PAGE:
At the outset and in certain circumstances, septic shock can be curtailed by prevailing body compensatory mechanisms, and it may not manifest with profound hypotension. In addition, initial IV infusion therapy when the patient presents to the hospital can at times preempt the hypotension. But unless the shock etiology is countermanded, IV fluid therapy alone is not going to be able to hold the pressure and the patient will go into overt shock. When the patient arrives with already profound hypotension, IV fluid therapy alone may not even bring up the blood pressure. Hence, per a May 2016 article titled Septic Shock by author Andre Kalil, “septic shock is also defined by persisting hypotension requiring vasopressors to maintain a mean arterial pressure of 65 mm Hg or higher and a serum lactate level greater than 2 mmol/L (18 mg/dL) despite adequate volume resuscitation.” 

But, alas, things are not going to be that easy in the elderly patient population. If the hypotension and/or altered mental status and/or azotemia is/are corrected within six hours of IV therapy, hypovolemia could be the sole culprit and sepsis can be ruled out (in a patient with a concomitant localized infection, e.g., UTI, cellulitis, etc.)!

As you can see, there is nothing black and white in septic shock (as well as all of medicine, in general) because certain circumstances may change the way diseases manifest. Criterias (e.g., Sofa 1 to 3) may change and be refined, but they may still not fully define sepsis/severe sepsis. Criteria are good in catching a vast amount of patients so we can place them into interventional protocols, effectively decreasing morbidity and mortality. Criteria are not the ultimate, definitive hallmark of a disease, however, because nothing is set in stone. A concurrent condition can account for the patient’s presentation, after study. It then effectively rules out the initial impression. This does not diminish the credibility of treatment protocols and providers, because casting a wide net saves more lives.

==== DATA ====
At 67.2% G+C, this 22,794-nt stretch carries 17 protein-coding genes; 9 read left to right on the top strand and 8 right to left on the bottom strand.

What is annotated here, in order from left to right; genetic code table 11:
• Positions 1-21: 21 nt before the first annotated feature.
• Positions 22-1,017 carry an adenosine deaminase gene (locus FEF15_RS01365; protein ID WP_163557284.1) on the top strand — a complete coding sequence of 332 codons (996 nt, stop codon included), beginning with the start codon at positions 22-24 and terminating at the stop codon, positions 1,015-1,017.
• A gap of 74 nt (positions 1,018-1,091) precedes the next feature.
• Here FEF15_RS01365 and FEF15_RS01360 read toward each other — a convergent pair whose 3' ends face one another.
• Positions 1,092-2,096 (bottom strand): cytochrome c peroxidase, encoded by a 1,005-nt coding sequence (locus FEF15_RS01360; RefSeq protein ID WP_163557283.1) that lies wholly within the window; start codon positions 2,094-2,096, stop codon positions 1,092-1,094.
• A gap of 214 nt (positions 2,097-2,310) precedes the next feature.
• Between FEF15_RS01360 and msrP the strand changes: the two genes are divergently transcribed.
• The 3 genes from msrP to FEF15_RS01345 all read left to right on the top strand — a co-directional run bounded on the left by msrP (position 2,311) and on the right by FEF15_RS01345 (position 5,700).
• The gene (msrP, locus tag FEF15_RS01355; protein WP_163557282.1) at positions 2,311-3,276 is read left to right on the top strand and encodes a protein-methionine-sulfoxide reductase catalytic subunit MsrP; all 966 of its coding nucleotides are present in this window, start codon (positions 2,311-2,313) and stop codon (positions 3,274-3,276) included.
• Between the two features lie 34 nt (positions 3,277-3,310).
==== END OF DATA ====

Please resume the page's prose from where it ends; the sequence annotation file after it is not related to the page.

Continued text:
But because of the complexity of diseases and the uniqueness of patient circumstances, it behooves all providers to provide a clear explanation of what is going on with the patient throughout the entire episode of care. It is not enough to document significant diagnoses that affect the full patient complexity; providers need to refine initial impressions/differential diagnoses and revise accordingly as the encounter unfolds and more information becomes available. It is of the utmost importance to explain the underpinnings supporting one’s thoughts on what is going on with the patient. Patient status recorded in the daily notes need to reflect what the current thinking is on what the patient has, based on identified disease criteria, patient progress, and response to treatment.

The working diagnosis should either be confirmed (ruled in) or ruled out or revised, highlighting the reasons; and upon discharge, providers need to document the definitive diagnosis (or at the least, the most probable diagnosis) at that point.
Disclaimer: Every reasonable effort was made to ensure the accuracy of this information at the time it was published. However, due to the nature of industry changes over time we cannot guarantee its validity after the year it was published.
Cesar M Limjoco, MD

Dr. Limjoco has more than 25 years of experience as a consultant with significant expertise in the capture of severity of illness in clinical documentation.  He serves as vice president of clinical services of DCBA, Inc. a position he has held since 2005. Dr. Limjoco is a member of the ICD10monitor editorial board and makes frequent appearances on Talk Ten Tuesdays.